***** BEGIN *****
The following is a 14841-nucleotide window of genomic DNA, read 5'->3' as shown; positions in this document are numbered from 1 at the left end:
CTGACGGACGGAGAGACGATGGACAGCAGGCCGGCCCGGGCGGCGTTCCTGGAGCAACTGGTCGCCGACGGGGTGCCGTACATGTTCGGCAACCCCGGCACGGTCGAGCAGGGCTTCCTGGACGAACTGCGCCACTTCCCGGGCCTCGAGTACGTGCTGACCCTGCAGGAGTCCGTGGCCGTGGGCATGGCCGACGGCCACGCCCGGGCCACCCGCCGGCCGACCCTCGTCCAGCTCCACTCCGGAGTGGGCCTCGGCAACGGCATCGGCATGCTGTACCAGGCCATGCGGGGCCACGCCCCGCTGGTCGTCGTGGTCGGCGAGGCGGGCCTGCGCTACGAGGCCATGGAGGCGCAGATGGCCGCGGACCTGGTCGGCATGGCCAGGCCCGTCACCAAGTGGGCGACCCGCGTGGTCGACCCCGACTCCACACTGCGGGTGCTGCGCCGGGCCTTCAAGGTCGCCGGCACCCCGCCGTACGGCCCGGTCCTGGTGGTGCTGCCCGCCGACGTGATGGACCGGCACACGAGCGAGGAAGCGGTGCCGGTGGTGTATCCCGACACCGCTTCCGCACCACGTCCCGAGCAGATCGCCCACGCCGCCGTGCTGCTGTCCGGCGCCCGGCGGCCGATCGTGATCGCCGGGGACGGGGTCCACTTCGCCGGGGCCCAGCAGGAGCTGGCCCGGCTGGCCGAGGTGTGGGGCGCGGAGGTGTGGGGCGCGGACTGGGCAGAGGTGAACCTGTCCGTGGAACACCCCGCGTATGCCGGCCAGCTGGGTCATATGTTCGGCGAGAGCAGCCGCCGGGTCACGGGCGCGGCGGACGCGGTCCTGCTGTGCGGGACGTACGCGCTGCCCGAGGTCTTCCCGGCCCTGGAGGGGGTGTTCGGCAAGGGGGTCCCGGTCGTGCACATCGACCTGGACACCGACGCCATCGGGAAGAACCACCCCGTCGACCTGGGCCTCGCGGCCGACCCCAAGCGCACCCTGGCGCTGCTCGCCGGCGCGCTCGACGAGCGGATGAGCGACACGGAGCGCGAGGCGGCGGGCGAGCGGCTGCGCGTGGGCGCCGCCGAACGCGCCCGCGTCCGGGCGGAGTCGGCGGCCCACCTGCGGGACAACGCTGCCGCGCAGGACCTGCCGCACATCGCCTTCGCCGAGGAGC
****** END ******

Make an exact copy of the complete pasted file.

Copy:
The following is a 14841-nucleotide window of genomic DNA, read 5'->3' as shown; positions in this document are numbered from 1 at the left end:
CTGACGGACGGAGAGACGATGGACAGCAGGCCGGCCCGGGCGGCGTTCCTGGAGCAACTGGTCGCCGACGGGGTGCCGTACATGTTCGGCAACCCCGGCACGGTCGAGCAGGGCTTCCTGGACGAACTGCGCCACTTCCCGGGCCTCGAGTACGTGCTGACCCTGCAGGAGTCCGTGGCCGTGGGCATGGCCGACGGCCACGCCCGGGCCACCCGCCGGCCGACCCTCGTCCAGCTCCACTCCGGAGTGGGCCTCGGCAACGGCATCGGCATGCTGTACCAGGCCATGCGGGGCCACGCCCCGCTGGTCGTCGTGGTCGGCGAGGCGGGCCTGCGCTACGAGGCCATGGAGGCGCAGATGGCCGCGGACCTGGTCGGCATGGCCAGGCCCGTCACCAAGTGGGCGACCCGCGTGGTCGACCCCGACTCCACACTGCGGGTGCTGCGCCGGGCCTTCAAGGTCGCCGGCACCCCGCCGTACGGCCCGGTCCTGGTGGTGCTGCCCGCCGACGTGATGGACCGGCACACGAGCGAGGAAGCGGTGCCGGTGGTGTATCCCGACACCGCTTCCGCACCACGTCCCGAGCAGATCGCCCACGCCGCCGTGCTGCTGTCCGGCGCCCGGCGGCCGATCGTGATCGCCGGGGACGGGGTCCACTTCGCCGGGGCCCAGCAGGAGCTGGCCCGGCTGGCCGAGGTGTGGGGCGCGGAGGTGTGGGGCGCGGACTGGGCAGAGGTGAACCTGTCCGTGGAACACCCCGCGTATGCCGGCCAGCTGGGTCATATGTTCGGCGAGAGCAGCCGCCGGGTCACGGGCGCGGCGGACGCGGTCCTGCTGTGCGGGACGTACGCGCTGCCCGAGGTCTTCCCGGCCCTGGAGGGGGTGTTCGGCAAGGGGGTCCCGGTCGTGCACATCGACCTGGACACCGACGCCATCGGGAAGAACCACCCCGTCGACCTGGGCCTCGCGGCCGACCCCAAGCGCACCCTGGCGCTGCTCGCCGGCGCGCTCGACGAGCGGATGAGCGACACGGAGCGCGAGGCGGCGGGCGAGCGGCTGCGCGTGGGCGCCGCCGAACGCGCCCGCGTCCGGGCGGAGTCGGCGGCCCACCTGCGGGACAACGCTGCCGCGCAGGACCTGCCGCACATCGCCTTCGCCGAGGAGC